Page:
REDESIGNING CARE DELIVERY: IMPROVING THE PATIENT EXPERIENCE AND SYSTEM EFFICIENCY
What if healthcare systems were tailored to patient needs, instead of being organised in specialist silos? This concept is called “integrated care”. Integrated care can take many forms, but the principle remains the same: rather than centering on specialist diseases or the primary care/specialist care binary, it places the patient at the heart of the healthcare system. Coordination between diagnosis and treatment and between primary care and secondary care, as well as between different therapeutic areas and disease specialties, is a key component of integrated care, and one of its main benefits for patients.
Two distinctions can be drawn: horizontal integration, in which healthcare providers merge services, and vertical integration, in which healthcare providers work through networks and alliances. Studies on horizontal integration are mixed, as hospital mergers can end in higher prices for patients. Horizontal integration, when well-managed and coordinated has clear benefits.
Integrated care can also take place according to specialty or target-specific therapeutic areas. The benefits of integrated care are numerous: patients’ records are centralised, care is continuous and coordinated and the team works together to address complex needs and situations. As a result, the patient is more likely to be in the best care setting for his condition and his outcomes are likely to be better.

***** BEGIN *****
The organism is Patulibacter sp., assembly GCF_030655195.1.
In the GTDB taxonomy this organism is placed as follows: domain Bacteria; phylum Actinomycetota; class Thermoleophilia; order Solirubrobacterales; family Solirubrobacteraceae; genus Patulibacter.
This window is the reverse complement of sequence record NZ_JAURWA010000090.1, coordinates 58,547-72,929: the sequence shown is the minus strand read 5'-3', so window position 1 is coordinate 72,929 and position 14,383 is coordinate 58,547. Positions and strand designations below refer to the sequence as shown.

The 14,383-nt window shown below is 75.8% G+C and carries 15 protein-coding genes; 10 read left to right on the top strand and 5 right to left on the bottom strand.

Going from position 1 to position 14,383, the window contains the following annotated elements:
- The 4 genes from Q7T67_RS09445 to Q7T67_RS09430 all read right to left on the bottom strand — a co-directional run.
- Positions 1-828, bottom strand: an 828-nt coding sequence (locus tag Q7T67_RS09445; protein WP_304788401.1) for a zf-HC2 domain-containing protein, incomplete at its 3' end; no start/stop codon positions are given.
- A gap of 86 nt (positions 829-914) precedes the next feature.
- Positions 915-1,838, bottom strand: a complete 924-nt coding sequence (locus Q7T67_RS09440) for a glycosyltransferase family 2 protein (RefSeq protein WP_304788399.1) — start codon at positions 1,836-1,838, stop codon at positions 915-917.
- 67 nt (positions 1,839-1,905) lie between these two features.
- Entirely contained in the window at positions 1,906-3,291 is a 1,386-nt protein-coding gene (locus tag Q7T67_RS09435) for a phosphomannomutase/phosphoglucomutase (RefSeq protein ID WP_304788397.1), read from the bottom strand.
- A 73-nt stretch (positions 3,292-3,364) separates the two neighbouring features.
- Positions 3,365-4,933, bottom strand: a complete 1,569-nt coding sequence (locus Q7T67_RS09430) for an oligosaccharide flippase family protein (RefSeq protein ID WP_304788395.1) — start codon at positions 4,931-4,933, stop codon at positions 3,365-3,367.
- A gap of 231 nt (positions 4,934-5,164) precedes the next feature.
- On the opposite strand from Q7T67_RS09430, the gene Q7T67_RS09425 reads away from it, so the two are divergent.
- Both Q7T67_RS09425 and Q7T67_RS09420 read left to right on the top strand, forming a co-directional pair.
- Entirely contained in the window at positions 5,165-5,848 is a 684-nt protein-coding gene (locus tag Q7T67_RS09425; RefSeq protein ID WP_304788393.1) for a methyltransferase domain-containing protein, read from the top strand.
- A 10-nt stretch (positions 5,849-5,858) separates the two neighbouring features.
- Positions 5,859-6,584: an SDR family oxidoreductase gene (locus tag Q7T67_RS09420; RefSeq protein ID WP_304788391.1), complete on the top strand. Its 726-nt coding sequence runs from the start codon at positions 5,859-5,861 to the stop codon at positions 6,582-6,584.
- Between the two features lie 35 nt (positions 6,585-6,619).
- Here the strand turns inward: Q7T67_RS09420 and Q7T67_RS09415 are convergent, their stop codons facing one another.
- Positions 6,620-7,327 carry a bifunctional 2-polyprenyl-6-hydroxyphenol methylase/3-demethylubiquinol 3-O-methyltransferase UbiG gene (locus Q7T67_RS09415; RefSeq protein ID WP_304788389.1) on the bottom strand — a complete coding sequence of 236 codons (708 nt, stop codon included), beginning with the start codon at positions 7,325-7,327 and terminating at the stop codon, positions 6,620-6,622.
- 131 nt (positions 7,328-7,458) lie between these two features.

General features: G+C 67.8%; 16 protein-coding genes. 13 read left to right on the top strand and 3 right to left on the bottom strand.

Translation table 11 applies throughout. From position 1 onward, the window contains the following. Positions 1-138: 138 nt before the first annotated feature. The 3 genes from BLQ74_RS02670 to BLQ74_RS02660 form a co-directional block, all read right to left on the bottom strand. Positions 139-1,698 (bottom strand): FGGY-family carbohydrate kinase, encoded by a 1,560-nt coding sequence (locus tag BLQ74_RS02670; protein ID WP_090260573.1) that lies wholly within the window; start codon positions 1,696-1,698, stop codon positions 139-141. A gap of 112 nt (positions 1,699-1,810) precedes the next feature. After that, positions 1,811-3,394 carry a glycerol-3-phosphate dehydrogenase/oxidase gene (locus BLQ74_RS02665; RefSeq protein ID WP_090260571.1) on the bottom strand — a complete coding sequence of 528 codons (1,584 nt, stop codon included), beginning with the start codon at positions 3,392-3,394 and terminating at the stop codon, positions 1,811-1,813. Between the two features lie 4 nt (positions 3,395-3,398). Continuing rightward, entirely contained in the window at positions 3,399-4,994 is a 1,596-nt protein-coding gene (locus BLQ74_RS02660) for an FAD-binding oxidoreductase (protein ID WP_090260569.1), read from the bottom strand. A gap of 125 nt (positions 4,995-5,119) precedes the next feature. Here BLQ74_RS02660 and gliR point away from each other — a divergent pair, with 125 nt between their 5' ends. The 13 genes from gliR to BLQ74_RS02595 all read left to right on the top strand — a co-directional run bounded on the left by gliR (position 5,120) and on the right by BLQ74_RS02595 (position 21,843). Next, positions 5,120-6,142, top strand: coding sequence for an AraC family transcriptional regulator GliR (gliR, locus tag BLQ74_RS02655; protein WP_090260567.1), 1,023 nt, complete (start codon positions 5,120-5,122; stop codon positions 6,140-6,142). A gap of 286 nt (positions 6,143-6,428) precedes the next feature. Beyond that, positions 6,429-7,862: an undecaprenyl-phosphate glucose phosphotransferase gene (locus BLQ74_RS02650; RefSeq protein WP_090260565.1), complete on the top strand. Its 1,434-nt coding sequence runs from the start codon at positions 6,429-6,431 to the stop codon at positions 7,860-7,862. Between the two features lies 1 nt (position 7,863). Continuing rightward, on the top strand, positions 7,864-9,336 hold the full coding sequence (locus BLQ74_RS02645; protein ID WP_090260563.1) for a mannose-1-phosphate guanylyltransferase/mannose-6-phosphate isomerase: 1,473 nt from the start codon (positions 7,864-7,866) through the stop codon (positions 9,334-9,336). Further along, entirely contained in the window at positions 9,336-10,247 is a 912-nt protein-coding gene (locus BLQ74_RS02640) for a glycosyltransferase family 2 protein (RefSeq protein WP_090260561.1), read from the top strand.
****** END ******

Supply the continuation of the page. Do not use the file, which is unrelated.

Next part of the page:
Nonetheless, the complexity of healthcare systems in individual countries and regions adds to the challenge of achieving integrated care, so there is no one best approach. Benefits of integrated care models, however, are clear – improved outcomes, established chains of prevention, diagnosis, treatment and care across the system.
Turkey’s Early Arthritis Clinic in the city of Gaziantep demonstrates one way in which integrated care can improve cost-effectiveness and quality of care for patients. To help alleviate the €4.3 billion cost burden of rheumatoid arthritis, ankylosing spondylitis and other major chronic musculoskeletal diseases, the Early Arthritis Clinic educated family physicians about the disease to improve accuracy of referral by over 34%, leading to significant improvements in health system efficiency. The project is being scaled up to another clinic in the city of Bursa with the aid of Turkey’s Ministry of Health.
EU Whitepaper 20-pager on the pilot programmes
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